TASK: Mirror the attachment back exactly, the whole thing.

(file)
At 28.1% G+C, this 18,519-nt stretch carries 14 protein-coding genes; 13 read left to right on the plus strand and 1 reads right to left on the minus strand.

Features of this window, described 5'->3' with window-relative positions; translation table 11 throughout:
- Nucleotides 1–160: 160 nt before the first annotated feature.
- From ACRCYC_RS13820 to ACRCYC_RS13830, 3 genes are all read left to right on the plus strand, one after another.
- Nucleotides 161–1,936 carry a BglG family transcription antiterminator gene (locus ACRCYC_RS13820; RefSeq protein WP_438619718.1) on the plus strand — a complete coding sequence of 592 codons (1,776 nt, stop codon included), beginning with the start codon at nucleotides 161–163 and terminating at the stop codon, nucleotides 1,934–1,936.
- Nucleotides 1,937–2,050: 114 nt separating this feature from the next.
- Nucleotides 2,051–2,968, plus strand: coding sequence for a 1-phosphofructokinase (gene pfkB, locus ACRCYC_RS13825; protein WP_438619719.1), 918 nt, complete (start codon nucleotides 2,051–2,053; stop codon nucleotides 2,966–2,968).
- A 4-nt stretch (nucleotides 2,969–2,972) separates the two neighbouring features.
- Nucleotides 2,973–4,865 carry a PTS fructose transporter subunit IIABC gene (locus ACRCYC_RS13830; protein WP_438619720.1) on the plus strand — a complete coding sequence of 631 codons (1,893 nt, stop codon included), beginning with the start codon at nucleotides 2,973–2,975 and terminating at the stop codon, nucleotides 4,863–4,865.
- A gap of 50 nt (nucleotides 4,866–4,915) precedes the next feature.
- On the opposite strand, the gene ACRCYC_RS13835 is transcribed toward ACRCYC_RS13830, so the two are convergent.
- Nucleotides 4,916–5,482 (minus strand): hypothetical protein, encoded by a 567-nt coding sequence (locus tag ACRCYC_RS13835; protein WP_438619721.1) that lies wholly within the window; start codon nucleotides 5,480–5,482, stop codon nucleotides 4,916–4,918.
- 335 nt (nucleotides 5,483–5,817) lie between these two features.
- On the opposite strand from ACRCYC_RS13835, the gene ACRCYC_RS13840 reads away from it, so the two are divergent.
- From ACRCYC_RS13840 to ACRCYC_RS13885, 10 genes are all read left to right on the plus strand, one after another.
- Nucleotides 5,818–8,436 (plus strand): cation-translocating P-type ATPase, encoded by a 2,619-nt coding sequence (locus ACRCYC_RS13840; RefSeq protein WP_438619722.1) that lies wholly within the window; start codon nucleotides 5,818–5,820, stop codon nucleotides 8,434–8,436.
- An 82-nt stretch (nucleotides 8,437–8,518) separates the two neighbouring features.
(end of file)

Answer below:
At 28.1% G+C, this 18,519-nt stretch carries 14 protein-coding genes; 13 read left to right on the plus strand and 1 reads right to left on the minus strand.

Features of this window, described 5'->3' with window-relative positions; translation table 11 throughout:
- Nucleotides 1–160: 160 nt before the first annotated feature.
- From ACRCYC_RS13820 to ACRCYC_RS13830, 3 genes are all read left to right on the plus strand, one after another.
- Nucleotides 161–1,936 carry a BglG family transcription antiterminator gene (locus ACRCYC_RS13820; RefSeq protein WP_438619718.1) on the plus strand — a complete coding sequence of 592 codons (1,776 nt, stop codon included), beginning with the start codon at nucleotides 161–163 and terminating at the stop codon, nucleotides 1,934–1,936.
- Nucleotides 1,937–2,050: 114 nt separating this feature from the next.
- Nucleotides 2,051–2,968, plus strand: coding sequence for a 1-phosphofructokinase (gene pfkB, locus ACRCYC_RS13825; protein WP_438619719.1), 918 nt, complete (start codon nucleotides 2,051–2,053; stop codon nucleotides 2,966–2,968).
- A 4-nt stretch (nucleotides 2,969–2,972) separates the two neighbouring features.
- Nucleotides 2,973–4,865 carry a PTS fructose transporter subunit IIABC gene (locus ACRCYC_RS13830; protein WP_438619720.1) on the plus strand — a complete coding sequence of 631 codons (1,893 nt, stop codon included), beginning with the start codon at nucleotides 2,973–2,975 and terminating at the stop codon, nucleotides 4,863–4,865.
- A gap of 50 nt (nucleotides 4,866–4,915) precedes the next feature.
- On the opposite strand, the gene ACRCYC_RS13835 is transcribed toward ACRCYC_RS13830, so the two are convergent.
- Nucleotides 4,916–5,482 (minus strand): hypothetical protein, encoded by a 567-nt coding sequence (locus tag ACRCYC_RS13835; protein WP_438619721.1) that lies wholly within the window; start codon nucleotides 5,480–5,482, stop codon nucleotides 4,916–4,918.
- 335 nt (nucleotides 5,483–5,817) lie between these two features.
- On the opposite strand from ACRCYC_RS13835, the gene ACRCYC_RS13840 reads away from it, so the two are divergent.
- From ACRCYC_RS13840 to ACRCYC_RS13885, 10 genes are all read left to right on the plus strand, one after another.
- Nucleotides 5,818–8,436 (plus strand): cation-translocating P-type ATPase, encoded by a 2,619-nt coding sequence (locus ACRCYC_RS13840; RefSeq protein WP_438619722.1) that lies wholly within the window; start codon nucleotides 5,818–5,820, stop codon nucleotides 8,434–8,436.
- An 82-nt stretch (nucleotides 8,437–8,518) separates the two neighbouring features.